Geneva 2 Conference Will Be a Big Deal If Iran Comes to the Table

World powers are making moves that could finally bring about the end of the crisis in Syria: After months of delays, the long-awaited Geneva 2 peace conference is expected to take place before the end of the year. Better still, the State Department recently suggested the United States might welcome Iran at the bargaining table. And judging by the positive reaction of all parties to this week's negotiations on Iran;s nuclear program, the offer might actually be serious. If it is, we could see an end to the Syrian civil war before long.

The UN-backed Geneva conference is an attempt by the United States and Russia to bring stakeholders to the table in order to reach a consensus on how to settle the civil war in Syria. The participants are looking to implement the Geneva Communiqué that was issued at the Geneva 1 conference in June 2012. The communiqué establishes a framework for diplomatic resolution of the crisis and seeks to create a transitional government formed on the basis of mutual consent of the government and the opposition in Syria.

Iran, however, was not invited to take part in the first Geneva conference; hence, it's not a signatory to the communiqué. But with the recent thaw in U.S.-Iran relations, the latter has a chance of making it to Geneva this time, if it signs the final statement from the first round of talks.

Iran is no stranger to Syria; it has had vested interests in the country for decades. Syria has been a long-standing ally of Iran and part of what many call the "Shia Axis." Syria remains a crucial element of Iran's foreign policy, ensuring the country's interests in the Middle East. Syria is key to Iran's fight against Israel by providing a bridge to Hezbollah and Hamas, anti-Israeli militants groups to whom Iran funnels arms.

Iran doesn't have immediate economic interests in Syria, but at the same time, having invested $14 billion in the country during the civil war, Iran would like to get something back. It could also create a military base in Syria as part of a new stronghold in the region. All this means Iran will fight to keep the Assad regime in power, unless it receives assurances that whoever takes Assad's place will preserve Iran's interests in the region.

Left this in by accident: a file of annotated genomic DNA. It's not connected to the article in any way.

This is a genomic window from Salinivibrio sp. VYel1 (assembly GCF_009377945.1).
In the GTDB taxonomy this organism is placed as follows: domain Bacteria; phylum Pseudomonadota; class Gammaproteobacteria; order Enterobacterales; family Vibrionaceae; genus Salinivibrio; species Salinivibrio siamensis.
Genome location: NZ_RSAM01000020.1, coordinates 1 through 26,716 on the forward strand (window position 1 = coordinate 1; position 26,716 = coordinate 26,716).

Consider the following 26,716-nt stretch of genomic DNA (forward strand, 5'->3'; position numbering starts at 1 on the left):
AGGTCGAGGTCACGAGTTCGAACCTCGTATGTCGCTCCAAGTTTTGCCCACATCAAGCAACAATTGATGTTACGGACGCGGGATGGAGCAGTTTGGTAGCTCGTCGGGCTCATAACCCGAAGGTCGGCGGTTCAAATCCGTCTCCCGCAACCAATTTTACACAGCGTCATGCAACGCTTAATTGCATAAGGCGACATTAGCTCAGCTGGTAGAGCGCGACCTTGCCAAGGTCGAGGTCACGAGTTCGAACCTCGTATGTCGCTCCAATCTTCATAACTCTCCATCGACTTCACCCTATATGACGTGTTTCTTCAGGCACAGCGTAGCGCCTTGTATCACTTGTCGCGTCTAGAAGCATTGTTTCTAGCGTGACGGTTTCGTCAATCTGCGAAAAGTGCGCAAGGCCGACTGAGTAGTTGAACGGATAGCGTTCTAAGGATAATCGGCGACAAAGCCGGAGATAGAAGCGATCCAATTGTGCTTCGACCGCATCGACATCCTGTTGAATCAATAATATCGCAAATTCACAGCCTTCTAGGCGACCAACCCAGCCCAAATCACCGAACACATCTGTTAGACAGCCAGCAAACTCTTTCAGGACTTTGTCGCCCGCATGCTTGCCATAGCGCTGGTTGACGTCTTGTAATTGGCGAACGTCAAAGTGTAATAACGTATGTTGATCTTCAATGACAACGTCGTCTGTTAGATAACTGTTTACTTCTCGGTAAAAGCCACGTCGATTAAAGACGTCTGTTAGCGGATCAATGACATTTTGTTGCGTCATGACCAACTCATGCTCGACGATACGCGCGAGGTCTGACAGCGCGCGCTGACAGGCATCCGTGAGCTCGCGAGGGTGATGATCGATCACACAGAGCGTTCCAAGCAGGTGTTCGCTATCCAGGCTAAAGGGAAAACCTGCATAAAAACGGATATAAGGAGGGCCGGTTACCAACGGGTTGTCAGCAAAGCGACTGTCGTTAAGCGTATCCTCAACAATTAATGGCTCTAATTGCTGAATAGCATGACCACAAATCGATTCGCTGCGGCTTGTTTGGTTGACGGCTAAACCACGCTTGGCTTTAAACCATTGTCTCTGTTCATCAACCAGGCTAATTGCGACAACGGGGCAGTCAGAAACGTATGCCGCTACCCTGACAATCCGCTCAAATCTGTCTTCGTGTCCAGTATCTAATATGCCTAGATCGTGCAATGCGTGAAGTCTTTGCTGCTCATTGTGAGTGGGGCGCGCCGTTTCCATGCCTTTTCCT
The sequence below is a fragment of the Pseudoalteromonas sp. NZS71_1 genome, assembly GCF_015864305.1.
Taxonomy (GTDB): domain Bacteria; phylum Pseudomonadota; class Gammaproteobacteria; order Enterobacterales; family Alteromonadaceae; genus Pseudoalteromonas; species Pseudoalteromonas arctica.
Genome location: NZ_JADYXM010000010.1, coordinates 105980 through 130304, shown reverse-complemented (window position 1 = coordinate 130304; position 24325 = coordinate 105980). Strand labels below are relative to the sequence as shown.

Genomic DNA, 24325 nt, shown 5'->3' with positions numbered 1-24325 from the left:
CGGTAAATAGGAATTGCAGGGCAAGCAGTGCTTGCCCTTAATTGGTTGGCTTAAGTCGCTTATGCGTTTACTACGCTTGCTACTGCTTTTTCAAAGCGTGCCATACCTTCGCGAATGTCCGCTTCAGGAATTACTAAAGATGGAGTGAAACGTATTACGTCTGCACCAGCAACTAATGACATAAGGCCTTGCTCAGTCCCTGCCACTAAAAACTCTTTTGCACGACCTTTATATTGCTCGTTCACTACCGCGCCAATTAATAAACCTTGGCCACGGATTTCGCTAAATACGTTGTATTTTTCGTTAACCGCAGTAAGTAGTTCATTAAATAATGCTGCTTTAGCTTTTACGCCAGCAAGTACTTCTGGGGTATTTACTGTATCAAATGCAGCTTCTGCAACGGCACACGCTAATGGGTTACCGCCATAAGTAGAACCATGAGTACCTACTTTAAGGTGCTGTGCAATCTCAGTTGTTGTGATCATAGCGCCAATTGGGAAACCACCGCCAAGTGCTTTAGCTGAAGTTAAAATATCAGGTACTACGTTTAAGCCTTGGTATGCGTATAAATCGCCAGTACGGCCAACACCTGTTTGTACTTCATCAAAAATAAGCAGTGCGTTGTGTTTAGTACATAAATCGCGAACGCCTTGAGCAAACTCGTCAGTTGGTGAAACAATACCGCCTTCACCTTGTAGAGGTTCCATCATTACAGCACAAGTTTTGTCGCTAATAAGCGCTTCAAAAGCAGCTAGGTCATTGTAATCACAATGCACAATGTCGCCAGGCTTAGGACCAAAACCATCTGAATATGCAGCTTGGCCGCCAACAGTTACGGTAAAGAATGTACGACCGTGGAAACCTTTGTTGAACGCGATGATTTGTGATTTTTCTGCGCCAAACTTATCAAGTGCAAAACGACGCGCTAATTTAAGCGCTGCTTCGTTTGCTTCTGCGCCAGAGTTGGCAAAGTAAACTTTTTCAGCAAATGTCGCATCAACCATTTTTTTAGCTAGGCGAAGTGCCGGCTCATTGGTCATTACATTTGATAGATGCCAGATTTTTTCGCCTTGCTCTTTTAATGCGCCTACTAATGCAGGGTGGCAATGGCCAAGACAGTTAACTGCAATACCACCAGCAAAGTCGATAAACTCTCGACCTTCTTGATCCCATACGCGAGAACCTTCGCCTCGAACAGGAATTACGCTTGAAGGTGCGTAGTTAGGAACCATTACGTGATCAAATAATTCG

In Geneva, Iran could certainly one of the pro-government parties and might back Russia's attempts to keep Bashar al-Assad in power. However, there's also a chance Iran could push for Assad's removal, as long as a member of a the Alawaite sect takes his place; that way, Iran's interests in the regions would be preserved. After all, Iran's president and foreign minister explicitly stated that the Syrian regime had made grave mistakes, and that they would support any ruler elected by the Syrian people. Besides, Iran suffered from the use of chemical weapons by the Iraqi regime back in the '80s, so Iran won't look favorably on Assad's use of chemical weapons.

Another point of agreement between Iran, the United States, and Russia is that none of these countries want militants associated with Al-Qaeda come to power in Syria. By working together on a diplomatic solution to Syria's civil war, these powers can ensure that rebel groups with terrorist ties don't come to power.

This means that as a result of the talks, Iran may agree to early elections and Assad's deposition, as long as members of his sect remain in power.

As long as Iran is not invited to the formal talks on Syria, it keeps contributing to the destabilization of the situation in the country by transferring billions of dollars worth of aid to the Assad regime. Iran has people on the ground and influence with the current president of Syria. So, if the international community wants the crisis in Syria to be over, they need to talk to Iran, the country that is part of the problem. While the relations between the West and Iran are undergoing a positive change, the world must seize this chance to engage everyone in this dialogue.

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Yuri Barmin

Yury holds an MPhil in International Relations from Cambridge University and currently works as a political analyst. Yury's interests include politics of the Middle East and Russia.

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